Part of the reason this small heater can do this is that our house is VERY well insulated at this point.
The doors haven't even been fully sealed yet. A couple even have holes where the doorknob should go (some of the doors don't operate, so no doorknobs were needed).
Below I have an image of our door to the (future) screen porch and a close up of the border where the final seal is yet to be made.
Even with these areas though, the house is holding the heat well. I can't wait to see how well it does once the house is complete!
This week the low voltage guys from Lucid Integrated Systems are wiring downstairs for ethernet outlets, camera, monitor and networking. Even though I am a bit of a networking geek, I'm very happy to have these guys doing this.
My knowledge in a few areas are adequate, but the knowledge these guys have in all the areas is exceptional. They make it look easy!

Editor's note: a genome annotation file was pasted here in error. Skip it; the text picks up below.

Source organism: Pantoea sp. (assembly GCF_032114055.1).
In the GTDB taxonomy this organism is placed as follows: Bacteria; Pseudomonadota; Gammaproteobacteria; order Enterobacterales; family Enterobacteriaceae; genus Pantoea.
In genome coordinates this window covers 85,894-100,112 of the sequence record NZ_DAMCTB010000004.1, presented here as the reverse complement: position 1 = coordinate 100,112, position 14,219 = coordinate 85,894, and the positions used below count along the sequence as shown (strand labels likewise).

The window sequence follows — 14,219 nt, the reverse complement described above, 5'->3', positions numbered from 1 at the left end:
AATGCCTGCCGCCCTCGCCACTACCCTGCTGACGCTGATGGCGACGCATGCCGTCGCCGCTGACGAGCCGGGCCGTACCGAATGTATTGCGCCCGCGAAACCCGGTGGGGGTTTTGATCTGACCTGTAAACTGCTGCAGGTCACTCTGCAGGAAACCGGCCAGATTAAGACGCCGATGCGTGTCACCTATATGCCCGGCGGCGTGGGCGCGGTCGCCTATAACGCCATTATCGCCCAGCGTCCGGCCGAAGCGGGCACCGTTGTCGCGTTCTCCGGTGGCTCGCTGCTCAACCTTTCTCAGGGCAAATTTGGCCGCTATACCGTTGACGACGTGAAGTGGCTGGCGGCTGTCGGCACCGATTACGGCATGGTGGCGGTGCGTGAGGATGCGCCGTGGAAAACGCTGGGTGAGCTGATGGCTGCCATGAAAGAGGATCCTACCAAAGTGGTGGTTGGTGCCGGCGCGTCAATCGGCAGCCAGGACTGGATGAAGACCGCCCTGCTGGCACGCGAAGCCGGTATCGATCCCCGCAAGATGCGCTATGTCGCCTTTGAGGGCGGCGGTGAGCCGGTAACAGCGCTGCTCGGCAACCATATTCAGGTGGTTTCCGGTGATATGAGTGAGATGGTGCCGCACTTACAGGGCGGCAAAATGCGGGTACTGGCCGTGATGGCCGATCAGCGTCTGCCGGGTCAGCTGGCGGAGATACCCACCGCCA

The siders have done all the facia needed so the gutters can go on. Measurements were made last week, so hopefully we will be hearing soon about when those will go on. Once they do, the steel roof is next!
We have power!!
We have strung the cabling for the in-floor outlets that will be below our game table. I have a few images showing them below including one with the first power cable. I was quite surprised how easy it was to feed that cabling through the conduit. In the third image you can see where I fed it into the conduit by the wall.
In the fourth image, you can see where we have power, and a conduit for a HDMI cable for a projector.
This is placed in the center of the game room, right above the game table.
I'm not planning on having this in place when we move in. If we decide we want one though, it will be prewired and ready to go.
The fifth image is another view of the north wall. Near the top you will see some angled supports and you might be able to see a power box.
The ceiling will follow that angle, similar to a tray ceiling, the ceiling right over the game table is about a foot higher than the rest of the room.
Along that angle, will be a monitor which can be used to allow for friends to join our gaming sessions by services such as Skype, Google, or other video conference programs.
Oh, you may also notice two other things.
First, we have a lot of room in the ceiling.
Second, the game room is on the west end of the house, as is our bedroom upstairs!